WE ALL WANT to be at our best at work. Generally, we all think we know what we need to achieve that: healthy food, exercise, stress control, and adequate sleep. But there’s another, lesser known, and vital factor in top performance: living in harmony with our inborn rhythms!

We are programmed to live our lives in accordance with the rhythm of our solar system. We all have a daily rhythms––known as the Circadian Rhythm––which are actually hardwired into our genes, and evolved to improve our chances for survival. Our research into the Circadian Rhythm shows that humans evolved to exist almost like two entirely different creatures: a day creature and a night creature. By day, we are hungry and metabolically active; by night, we are hibernal: our digestive tracts are resting and our immune system is entirely transformed. At night, our blood pressures and temperatures drop and blood flow to our brains increases. A whole host of functions differ between night and day, to allow our bodies time both to work and to rejuvenate.

Understanding our inborn rhythms and the fact that they are immutable is key to optimizing our health and our working productivity. Approximately one third of the genes in our bodies are clock genes that set our rhythmic beat, and the others work in accordance with those time-setting genes, to optimize all we do. All hormones, for example, correspond with the 24-hour day. First thing in the morning when we awaken, the hormone cortisol is at its peak and at night, it drops to its lowest level. Testosterone and estrogen are highest in the first half of the day. Insulin is also timed. Recognizing that our hormones, those amazing chemical messengers of our bodies, ebb and flow through the day, helps us to recognize that indeed, timing is everything!

So how can we live in such a way as to make sure we are productive, and that we work at peak performance? First of all, nighttime shift workers should think seriously of alternative work options. Unfortunately, we live in a world which never rests and many of us end up working during the night. But shift work is never a healthy option and studies show that those of us doing such work suffer significantly higher rates of all sorts of medical problems, from diabetes to heart disease, develop more psychiatric problems, and have a higher incidence of cancer. When it simply is not possible to find alternative work, nighttime workers should sleep wearing a sleep mask in pitch darkness, eat just two healthy, large meals daily, at fixed 12-hour intervals, and try to keep the exact same rhythm each day of the week, even on days off.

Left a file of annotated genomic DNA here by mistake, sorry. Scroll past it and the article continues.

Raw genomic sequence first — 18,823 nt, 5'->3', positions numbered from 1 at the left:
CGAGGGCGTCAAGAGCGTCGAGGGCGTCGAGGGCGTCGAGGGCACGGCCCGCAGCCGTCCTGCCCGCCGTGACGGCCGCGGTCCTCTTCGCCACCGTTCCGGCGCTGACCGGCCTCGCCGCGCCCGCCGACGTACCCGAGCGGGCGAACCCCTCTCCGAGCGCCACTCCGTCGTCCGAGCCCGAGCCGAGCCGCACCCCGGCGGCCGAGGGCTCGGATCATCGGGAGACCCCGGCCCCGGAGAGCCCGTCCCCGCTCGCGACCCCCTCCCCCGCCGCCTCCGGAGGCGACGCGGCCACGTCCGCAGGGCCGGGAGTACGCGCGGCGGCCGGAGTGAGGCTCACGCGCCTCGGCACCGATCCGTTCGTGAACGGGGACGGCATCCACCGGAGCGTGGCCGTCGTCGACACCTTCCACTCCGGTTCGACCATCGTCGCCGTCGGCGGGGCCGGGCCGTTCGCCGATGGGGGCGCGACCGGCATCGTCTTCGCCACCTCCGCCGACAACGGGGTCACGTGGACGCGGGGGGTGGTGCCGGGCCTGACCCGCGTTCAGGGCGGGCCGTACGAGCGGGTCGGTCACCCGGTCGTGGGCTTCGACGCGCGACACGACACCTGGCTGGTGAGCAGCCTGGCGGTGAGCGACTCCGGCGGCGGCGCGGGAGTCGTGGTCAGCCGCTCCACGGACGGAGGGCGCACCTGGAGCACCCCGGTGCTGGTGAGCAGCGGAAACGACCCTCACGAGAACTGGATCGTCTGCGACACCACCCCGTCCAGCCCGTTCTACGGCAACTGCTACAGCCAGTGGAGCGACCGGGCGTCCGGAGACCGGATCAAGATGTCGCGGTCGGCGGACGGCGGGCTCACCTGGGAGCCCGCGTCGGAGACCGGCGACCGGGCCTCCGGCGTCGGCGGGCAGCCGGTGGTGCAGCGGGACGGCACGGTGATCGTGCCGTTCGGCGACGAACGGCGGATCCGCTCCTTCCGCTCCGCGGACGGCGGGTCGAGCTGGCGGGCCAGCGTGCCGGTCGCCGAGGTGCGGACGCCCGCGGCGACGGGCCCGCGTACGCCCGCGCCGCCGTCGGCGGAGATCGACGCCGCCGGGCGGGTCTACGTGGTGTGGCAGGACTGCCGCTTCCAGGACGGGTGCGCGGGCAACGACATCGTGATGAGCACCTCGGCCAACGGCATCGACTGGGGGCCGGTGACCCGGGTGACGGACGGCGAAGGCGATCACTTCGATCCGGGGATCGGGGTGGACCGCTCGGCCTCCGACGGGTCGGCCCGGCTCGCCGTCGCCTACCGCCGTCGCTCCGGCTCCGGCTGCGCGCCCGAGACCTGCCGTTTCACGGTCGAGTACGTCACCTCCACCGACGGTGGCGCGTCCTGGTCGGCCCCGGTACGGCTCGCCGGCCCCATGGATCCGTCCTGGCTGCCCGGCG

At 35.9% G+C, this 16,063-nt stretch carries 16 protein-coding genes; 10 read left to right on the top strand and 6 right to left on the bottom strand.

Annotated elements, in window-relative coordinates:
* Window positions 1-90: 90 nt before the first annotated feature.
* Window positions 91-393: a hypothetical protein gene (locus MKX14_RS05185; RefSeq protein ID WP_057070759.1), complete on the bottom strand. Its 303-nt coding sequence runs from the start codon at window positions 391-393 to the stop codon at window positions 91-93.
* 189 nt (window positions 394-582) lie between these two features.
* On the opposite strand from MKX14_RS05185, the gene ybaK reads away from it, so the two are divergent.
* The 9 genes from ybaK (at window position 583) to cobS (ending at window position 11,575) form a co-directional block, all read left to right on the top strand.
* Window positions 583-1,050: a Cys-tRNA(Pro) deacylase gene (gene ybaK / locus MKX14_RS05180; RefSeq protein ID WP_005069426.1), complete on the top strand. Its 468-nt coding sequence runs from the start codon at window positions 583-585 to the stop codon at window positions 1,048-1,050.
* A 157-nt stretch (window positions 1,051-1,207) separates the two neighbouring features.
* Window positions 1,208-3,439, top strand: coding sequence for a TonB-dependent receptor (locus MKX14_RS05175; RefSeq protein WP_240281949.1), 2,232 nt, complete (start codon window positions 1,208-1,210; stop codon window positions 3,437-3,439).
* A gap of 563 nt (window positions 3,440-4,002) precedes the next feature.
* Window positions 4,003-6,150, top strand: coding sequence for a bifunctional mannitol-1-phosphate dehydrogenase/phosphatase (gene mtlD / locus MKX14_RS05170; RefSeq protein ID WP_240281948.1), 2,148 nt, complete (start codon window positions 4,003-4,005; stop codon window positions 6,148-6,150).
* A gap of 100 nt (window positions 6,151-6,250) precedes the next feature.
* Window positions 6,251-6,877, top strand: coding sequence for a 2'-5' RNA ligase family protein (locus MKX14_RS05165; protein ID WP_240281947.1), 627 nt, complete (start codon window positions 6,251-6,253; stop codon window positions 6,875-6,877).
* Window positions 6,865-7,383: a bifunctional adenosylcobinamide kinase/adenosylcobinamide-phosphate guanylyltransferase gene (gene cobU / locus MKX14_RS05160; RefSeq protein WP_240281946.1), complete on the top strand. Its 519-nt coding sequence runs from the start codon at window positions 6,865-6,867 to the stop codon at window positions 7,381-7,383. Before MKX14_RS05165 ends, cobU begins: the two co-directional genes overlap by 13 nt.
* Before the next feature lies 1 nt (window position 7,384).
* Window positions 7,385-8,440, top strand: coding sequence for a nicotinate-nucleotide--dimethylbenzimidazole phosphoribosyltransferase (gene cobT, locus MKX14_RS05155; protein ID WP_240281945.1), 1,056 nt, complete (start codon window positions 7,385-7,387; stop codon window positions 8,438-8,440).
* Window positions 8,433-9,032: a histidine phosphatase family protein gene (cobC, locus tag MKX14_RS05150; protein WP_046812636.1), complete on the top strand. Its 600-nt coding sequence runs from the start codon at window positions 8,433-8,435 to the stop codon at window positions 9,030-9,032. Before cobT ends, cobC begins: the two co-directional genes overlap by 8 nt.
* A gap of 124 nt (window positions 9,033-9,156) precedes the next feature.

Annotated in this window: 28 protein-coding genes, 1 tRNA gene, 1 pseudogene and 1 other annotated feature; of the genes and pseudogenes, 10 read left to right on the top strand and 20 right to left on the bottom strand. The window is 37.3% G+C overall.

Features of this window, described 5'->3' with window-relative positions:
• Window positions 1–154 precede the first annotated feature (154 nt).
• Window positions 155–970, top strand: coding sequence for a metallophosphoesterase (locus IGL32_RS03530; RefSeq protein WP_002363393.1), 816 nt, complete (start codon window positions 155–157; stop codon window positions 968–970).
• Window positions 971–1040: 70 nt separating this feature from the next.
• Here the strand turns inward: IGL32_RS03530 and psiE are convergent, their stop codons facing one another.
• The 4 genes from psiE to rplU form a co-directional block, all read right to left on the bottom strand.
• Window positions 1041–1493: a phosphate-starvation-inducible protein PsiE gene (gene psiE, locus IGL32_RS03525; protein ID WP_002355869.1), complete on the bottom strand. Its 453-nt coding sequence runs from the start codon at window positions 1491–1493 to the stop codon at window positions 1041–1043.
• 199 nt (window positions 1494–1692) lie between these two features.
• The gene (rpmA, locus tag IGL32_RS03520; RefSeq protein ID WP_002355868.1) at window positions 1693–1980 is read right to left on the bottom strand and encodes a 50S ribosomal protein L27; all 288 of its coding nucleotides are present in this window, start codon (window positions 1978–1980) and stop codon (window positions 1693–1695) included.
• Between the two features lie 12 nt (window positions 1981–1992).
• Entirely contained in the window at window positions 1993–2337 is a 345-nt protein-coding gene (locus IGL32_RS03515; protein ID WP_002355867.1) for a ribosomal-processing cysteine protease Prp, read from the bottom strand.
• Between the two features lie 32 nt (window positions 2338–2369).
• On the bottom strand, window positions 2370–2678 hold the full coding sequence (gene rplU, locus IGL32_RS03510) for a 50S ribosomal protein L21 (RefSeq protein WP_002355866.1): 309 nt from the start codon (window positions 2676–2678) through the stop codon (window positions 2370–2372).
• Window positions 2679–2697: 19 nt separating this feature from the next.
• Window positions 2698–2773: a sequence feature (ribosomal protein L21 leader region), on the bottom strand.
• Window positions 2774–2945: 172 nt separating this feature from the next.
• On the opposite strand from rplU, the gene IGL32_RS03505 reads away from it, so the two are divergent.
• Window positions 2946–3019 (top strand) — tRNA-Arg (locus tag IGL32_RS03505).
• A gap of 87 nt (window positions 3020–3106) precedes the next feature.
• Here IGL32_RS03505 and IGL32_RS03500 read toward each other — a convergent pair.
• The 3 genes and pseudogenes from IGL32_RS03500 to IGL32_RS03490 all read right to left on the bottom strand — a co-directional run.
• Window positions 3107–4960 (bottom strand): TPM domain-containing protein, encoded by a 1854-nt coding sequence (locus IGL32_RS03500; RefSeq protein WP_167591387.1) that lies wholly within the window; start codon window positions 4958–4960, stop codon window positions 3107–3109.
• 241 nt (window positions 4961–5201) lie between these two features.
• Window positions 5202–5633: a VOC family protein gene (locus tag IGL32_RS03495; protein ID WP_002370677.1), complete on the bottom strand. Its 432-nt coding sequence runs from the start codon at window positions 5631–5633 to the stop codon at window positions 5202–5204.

For those of us working during the day, there are definite things we can do to be maximally productive. First, pay attention to your body: as in all things, there is some individual variation when it comes to how our daily rhythms ebb and flow. Some of us feel more or less energy at different times of the day, for example. As a general rule, most people experience an afternoon slump and studies have shown that brief naps of just 10 minutes can energize you and improve performance for the next few hours. In fact, some companies, like Google, have created nap spaces exactly for this purpose. Longer naps, meanwhile, particularly those extending beyond 30 minutes, have a longer reawakening phase before optimal cognition and function is reached, but after that point, function is vastly improved. For most of us, however, very short, re-energizing, 10- to 15- minute naps are the preferred choice.

Strenuous physical activity and taxing mental feats are best done in the mornings, while the easier and less stressful tasks of the day should be left until the afternoon. Eating a hearty breakfast of healthy whole grains, vegetables, fats, and protein is the best start to the day from a metabolic and cognitive perspective. Avoid the temptation to snack during the day and eat a light lunch of mainly healthy fats, such as nuts, olives, and avocado. In the early evening, eat a dinner with lots of vegetables. And feel free to drink some organic coffee––some data now shows it improves cognitive performance––but beware of the effect it has on sleep! As for sleep itself, go to sleep by 11 PM at the latest and get seven to eight hours of sleep.

Our daily Circadian Rhythm is not an optional extra. It relates to our entire being and controls every function of our bodies! If we are to be both optimally healthy and optimally functioning at work, it’s crucial to understand this. Peak work performance demands we acknowledge the presence of our clock genes and then live in accordance with their “rules.” We are what we are: living creatures programmed by the 24-hour rotation of our planet. When we live in tune with the beat of our clocks, health, happiness, and workplace success are more easily achieved!